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John Evelyn (1620) Options
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John Evelyn (1620)

From 1631 until his death in 1706, Evelyn kept a diary that is today an invaluable source of information on 17th-century British social, cultural, and political life. He corresponded frequently with Samuel Pepys, another now-famous diarist of the time. Living as a wealthy country gentleman in Deptford, he wrote about 30 books on various subjects including reforestation, vegetarianism, and numismatics. In 1661, he wrote the Fumifugium, believed to be the first book written on what topic? More...
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John Evelyn (1620)
From 1631 until his death in 1706, Evelyn kept a diary that is today an invaluable source of information on 17th-century British social, cultural, and political life. He corresponded frequently with Samuel Pepys, another now-famous diarist of the time. Living as a wealthy country gentleman in Deptford, he wrote about 30 books on various subjects including reforestation, vegetarianism, and numismatics.
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John Evelyn
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Related to John Evelyn: Samuel Pepys
John Evelyn
Portrait of John Evelyn by Sir Godfrey Kneller, 1687

John Evelyn (31 October 1620 – 27 February 1706) was an English writer, gardener and diarist.

Evelyn's diaries or Memoirs are largely contemporaneous with those of the other noted diarist of the time, Samuel Pepys, and cast considerable light on the art, culture and politics of the time (he witnessed the deaths of Charles I and Oliver Cromwell, the last Great Plague of London, and the Great Fire of London in 1666). Over the years, Evelyn’s Diary has been over-shadowed by Pepys's chronicles of 17th-century life.[1] Evelyn and Pepys corresponded frequently and much of this correspondence has been preserved.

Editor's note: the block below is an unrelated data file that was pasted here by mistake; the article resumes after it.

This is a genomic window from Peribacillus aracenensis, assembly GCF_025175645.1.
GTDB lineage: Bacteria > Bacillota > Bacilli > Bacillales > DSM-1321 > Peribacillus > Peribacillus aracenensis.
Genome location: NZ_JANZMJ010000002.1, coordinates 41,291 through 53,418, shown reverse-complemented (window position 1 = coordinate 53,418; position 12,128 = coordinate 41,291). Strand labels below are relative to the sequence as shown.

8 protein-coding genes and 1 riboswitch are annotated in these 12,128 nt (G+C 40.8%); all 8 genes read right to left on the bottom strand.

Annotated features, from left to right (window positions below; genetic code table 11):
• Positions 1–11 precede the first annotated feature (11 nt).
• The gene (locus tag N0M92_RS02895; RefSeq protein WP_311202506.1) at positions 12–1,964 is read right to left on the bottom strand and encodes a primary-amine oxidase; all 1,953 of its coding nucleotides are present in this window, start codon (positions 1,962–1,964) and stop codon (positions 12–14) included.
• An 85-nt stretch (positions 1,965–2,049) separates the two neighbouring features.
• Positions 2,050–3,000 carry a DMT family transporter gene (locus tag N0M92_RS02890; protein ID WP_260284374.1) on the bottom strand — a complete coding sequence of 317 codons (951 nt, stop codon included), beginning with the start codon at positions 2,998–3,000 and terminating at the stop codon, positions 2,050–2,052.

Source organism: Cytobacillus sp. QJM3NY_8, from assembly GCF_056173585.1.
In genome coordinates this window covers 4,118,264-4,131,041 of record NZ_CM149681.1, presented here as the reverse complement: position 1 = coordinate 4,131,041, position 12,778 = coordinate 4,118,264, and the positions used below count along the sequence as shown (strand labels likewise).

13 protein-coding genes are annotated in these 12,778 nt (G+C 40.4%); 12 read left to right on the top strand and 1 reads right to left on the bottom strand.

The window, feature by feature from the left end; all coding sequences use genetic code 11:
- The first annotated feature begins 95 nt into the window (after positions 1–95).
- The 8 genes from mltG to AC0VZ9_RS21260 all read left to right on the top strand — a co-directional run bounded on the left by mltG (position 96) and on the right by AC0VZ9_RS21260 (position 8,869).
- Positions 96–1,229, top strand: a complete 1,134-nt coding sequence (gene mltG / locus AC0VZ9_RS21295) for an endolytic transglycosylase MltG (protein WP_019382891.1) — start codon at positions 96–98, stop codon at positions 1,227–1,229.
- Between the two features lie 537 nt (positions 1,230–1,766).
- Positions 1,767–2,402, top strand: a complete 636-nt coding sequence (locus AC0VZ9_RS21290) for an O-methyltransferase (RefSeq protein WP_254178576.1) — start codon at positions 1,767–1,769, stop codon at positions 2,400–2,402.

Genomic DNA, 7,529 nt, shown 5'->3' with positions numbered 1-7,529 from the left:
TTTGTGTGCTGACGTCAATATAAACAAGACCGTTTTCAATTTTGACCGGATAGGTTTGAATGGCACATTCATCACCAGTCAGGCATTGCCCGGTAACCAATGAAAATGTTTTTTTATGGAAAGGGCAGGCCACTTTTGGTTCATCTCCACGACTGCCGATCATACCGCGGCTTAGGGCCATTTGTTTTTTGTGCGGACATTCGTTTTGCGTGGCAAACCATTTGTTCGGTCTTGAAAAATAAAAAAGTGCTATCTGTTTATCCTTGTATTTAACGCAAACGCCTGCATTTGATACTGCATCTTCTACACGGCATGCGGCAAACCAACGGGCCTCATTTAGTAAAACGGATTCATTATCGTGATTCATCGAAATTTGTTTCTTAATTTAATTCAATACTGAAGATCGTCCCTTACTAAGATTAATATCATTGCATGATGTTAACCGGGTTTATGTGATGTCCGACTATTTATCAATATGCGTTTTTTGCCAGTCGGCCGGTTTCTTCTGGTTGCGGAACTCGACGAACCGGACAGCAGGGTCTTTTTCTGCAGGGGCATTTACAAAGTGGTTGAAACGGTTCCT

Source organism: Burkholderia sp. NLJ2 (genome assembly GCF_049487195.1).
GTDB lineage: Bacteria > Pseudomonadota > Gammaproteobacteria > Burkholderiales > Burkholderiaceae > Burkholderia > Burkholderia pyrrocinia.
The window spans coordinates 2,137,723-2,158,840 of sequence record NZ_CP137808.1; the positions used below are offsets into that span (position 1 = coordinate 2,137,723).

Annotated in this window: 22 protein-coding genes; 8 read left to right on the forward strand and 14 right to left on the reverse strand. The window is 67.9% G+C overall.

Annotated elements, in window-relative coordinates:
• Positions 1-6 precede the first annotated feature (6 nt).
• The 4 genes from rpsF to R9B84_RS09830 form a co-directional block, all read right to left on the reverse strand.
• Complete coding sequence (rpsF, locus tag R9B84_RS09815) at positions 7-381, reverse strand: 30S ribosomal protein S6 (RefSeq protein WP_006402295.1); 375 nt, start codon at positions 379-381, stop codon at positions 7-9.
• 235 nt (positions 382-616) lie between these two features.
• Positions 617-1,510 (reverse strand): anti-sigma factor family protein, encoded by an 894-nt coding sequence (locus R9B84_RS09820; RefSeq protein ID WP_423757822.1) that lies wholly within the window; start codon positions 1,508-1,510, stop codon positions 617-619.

Biography
Detail of a Portrait of John Evelyn by Hendrik van der Borcht II, 1641.

Born into a family whose wealth was largely founded on gunpowder production, John Evelyn was born in Wotton, Surrey, and grew up in the Sussex town of Lewes. He was educated at Balliol College, Oxford, and at the Middle Temple. While in London, he witnessed important events such as the execution of Thomas Wentworth, Earl of Strafford. Having briefly joined the Royalist army, he went abroad to avoid further involvement in the English Civil War. He travelled in Italy, attending anatomy lectures in Padua in 1646 and sending the Evelyn Tables back to London. In 1644, Evelyn visited the English College at Rome, where Catholic priests were trained for service in England. In the Veneto he renewed his acquaintance with the Collector Earl of Arundel and toured the art collections of Venice with Arundel's son and heir. He acquired an ancient Egyptian stela and sent a sketch back to Rome which was published by Athanasius Kircher in his Oedipus Aegyptiacus (1650), though to Evelyn's annoyance, without acknowledgement to him [2]

He married Mary Browne, daughter of Sir Richard Browne the English ambassador in Paris in 1647.[3]

In 1652, Evelyn and his wife settled in Deptford (now in south-east London). Their house, Sayes Court (adjacent to the naval dockyard), was purchased by Evelyn from his father-in-law Sir Richard Browne in 1653 and Evelyn soon began to transform the gardens. In 1671, he encountered master wood-worker Grinling Gibbons (who was renting a cottage on the Sayes Court estate) and introduced him to Sir Christopher Wren. There is now an electoral ward called Evelyn in the Deptford area of the London Borough of Lewisham.